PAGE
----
Guest Column: What I don’t get about Incline beach settlement rejection |

Guest Column: What I don’t get about Incline beach settlement rejection

On June 6, 2013, the Board of Trustees announced a decision which they had been warned would “expose IVGID — and more particularly the vast majority of their constituents — to the probable loss of their exclusive beaches” when they rejected a proposal to settle the case. The split vote at a secret meeting to consider the offer automatically sends the case to the Nevada Supreme Court for final decision.

Acceptance of the offer would have placed the question of continuing or repealing IVGID’s Ordinance 7 Section 62 authorizing discriminatory treatment for properties located outside the 1968 boundaries of the district on an August agenda for public input and ultimate vote. The Trustees would have been free to vote as they wanted, and only then would a rejection move the case to the high court for final resolution.

But if that public response convinced the board not to reject but to accept the settlement offer, a seemingly insoluble ancient conflict would have been peacefully resolved from within; a long-festering wound would be on its way toward healing; the ever-present conflict of interest in 1968-owner trustees making financial decisions affecting non-1968 property owners would be rendered moot; and the Incline Village/Crystal Bay community would be able to join hands and move forward together as equals under the law.

That unification would also have saved the District tens and hundreds of thousands of dollars in no longer having to run a costly double-entry bookkeeping system with questionable accounting allocations; employ high-paid lawyers and expend staff time needed elsewhere to enforce the segregation of its own members from use of the beaches; and many other such examples. Unification would also add a modest amount of additional revenue to District coffers from the equalization of the recreation fee.

Most important, all this would have been accomplished while still keeping entry to the beaches limited to IVGID property owners and their guests, and closed to the general public.

So as the totally biased author of that settlement offer, here’s what I just don’t get about its rejection.

Why would the trustees take the draconian step of moving this litigation to the Supreme Court in secret without ever informing their constituents of the risks of losing? And what’s the big deal about Ordinance 7 Section 62? It wasn’t adopted by the Board until 1987, almost 20 years after the 1968 Deed and obviously not required by that document. Furthermore, the 1995 Merger Ordinance makes no exception for the beaches and this over-riding county ordinance makes the prior IVGID ordinance unenforceable. It is nothing more than dead man walking.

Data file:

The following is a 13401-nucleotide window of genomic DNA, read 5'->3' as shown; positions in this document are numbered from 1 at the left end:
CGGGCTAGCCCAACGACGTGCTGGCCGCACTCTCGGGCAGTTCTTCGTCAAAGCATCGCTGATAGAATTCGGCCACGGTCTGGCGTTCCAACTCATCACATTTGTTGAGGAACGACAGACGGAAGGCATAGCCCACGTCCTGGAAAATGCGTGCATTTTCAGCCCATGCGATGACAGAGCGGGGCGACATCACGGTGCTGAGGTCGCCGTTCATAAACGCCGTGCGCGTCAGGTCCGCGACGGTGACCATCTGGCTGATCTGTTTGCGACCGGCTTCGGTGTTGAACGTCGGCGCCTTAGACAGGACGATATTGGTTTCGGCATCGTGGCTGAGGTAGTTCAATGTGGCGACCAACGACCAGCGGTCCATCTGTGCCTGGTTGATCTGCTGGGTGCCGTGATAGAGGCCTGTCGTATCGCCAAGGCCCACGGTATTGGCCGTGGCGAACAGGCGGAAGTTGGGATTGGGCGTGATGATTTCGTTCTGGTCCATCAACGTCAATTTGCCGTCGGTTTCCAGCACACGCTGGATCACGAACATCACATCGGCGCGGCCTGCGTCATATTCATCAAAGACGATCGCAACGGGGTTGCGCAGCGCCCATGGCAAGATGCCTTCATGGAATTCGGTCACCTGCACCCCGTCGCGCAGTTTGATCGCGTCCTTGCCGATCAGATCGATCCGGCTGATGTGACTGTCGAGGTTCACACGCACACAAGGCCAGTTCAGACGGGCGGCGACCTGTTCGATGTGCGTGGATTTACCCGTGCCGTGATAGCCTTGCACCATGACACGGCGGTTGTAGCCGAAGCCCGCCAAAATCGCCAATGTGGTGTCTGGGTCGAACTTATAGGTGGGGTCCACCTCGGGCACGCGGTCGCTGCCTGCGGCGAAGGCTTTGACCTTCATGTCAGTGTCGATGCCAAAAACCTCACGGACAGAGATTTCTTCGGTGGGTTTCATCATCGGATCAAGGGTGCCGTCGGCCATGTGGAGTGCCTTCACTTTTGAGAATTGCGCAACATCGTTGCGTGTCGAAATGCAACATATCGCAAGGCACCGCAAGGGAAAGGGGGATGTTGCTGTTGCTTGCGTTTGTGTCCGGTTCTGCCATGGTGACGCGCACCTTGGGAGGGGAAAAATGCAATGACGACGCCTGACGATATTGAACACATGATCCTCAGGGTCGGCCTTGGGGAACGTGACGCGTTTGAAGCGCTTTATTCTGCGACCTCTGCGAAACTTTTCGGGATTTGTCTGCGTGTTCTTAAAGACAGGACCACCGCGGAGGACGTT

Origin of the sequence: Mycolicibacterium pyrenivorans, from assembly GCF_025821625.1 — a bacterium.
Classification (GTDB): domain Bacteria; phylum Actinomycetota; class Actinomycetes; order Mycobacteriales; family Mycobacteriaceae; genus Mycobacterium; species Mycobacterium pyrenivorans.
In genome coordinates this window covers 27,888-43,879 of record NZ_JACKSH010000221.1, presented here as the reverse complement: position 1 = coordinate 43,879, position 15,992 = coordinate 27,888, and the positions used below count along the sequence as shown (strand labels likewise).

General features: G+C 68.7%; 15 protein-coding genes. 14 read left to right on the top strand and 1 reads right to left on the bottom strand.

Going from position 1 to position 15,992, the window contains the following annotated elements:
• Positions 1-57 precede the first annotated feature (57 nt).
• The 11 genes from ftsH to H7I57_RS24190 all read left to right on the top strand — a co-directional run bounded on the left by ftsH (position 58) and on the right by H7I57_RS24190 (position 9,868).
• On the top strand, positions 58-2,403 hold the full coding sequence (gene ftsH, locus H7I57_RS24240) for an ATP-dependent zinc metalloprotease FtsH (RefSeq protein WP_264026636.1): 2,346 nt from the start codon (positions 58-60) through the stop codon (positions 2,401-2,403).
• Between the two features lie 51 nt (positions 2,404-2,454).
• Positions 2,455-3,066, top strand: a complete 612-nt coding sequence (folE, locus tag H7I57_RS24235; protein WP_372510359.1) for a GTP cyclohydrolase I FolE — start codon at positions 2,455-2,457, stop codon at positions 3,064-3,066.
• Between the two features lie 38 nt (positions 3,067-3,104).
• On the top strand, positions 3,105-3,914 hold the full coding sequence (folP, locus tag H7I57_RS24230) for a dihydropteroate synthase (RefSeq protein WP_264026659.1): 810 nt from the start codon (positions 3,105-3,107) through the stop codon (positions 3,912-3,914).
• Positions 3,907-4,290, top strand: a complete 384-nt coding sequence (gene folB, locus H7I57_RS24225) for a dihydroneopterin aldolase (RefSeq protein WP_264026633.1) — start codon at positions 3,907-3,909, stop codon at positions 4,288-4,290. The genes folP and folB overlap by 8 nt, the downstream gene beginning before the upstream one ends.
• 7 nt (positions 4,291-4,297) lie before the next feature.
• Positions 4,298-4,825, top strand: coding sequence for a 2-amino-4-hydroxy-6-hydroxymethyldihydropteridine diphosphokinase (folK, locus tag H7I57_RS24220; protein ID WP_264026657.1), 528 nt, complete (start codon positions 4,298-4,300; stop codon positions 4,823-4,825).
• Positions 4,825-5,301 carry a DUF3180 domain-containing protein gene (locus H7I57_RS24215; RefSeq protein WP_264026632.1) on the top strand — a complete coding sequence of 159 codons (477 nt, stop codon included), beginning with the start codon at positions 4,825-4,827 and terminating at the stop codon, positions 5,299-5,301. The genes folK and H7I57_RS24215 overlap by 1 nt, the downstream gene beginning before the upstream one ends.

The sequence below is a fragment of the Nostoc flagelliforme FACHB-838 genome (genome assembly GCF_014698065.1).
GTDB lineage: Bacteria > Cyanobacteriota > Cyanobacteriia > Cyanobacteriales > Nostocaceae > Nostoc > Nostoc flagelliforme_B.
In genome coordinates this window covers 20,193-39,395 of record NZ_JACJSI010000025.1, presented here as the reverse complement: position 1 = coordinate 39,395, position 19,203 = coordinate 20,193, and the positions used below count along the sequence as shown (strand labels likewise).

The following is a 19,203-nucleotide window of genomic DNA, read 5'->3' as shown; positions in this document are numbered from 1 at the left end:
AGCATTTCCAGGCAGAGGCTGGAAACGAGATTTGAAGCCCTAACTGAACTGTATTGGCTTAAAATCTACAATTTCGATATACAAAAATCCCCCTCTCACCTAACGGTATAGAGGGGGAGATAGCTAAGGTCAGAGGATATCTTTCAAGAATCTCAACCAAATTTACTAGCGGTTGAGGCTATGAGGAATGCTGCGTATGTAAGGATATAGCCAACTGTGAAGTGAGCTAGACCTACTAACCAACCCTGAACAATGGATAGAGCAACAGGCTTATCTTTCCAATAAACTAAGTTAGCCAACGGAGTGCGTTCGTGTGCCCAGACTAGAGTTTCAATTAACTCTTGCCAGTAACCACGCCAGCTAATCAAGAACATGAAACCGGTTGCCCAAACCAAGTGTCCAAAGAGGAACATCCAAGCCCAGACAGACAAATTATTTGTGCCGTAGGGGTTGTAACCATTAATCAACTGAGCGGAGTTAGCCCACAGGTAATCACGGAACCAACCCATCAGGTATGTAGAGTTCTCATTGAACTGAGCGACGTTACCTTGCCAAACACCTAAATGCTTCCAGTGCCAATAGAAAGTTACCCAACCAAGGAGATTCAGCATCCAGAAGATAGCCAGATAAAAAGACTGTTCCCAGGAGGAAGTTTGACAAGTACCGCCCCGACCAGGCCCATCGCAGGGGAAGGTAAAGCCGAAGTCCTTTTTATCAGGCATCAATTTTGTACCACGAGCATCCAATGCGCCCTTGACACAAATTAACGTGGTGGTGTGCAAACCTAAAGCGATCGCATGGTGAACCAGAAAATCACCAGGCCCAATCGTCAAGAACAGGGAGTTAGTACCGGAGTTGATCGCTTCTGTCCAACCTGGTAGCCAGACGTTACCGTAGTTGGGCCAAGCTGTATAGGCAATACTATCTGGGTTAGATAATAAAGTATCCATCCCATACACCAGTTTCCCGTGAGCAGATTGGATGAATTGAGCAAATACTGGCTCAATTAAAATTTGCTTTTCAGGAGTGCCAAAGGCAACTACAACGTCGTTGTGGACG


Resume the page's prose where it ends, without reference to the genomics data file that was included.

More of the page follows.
It is ironic that the person who brought this lawsuit and believes that the public should be allowed access to the beaches under Washoe County’s authorization for IVGID to “provide facilities for public recreation” — that would be me — was the one fighting to keep those beaches non-public if his settlement proposal had been accepted; while the people who have pledged to keep IVGID’s beaches out of either my reach or the general public’s have put the District on a path which will almost surely open those beaches to both.

There is still one chance to rescue these questions for public debate and decision before the Supreme Court gets them, however.

I have renewed my May 17, 2013 Settlement Offer and extended the deadline for acceptance to midnight of June 14, 2013. Only public pressure will stiffen the spine of our well-meaning but confused representatives to recognize the wisdom and potential benefits of accepting an offer that can always be rejected in the future without risk or penalty.

Please write or call your Trustees quickly, before June 14, to ask that they change their mind about rejecting this settlement without first placing it on the agenda for public discussion.

Steven Kroll is a Crystal Bay resident.

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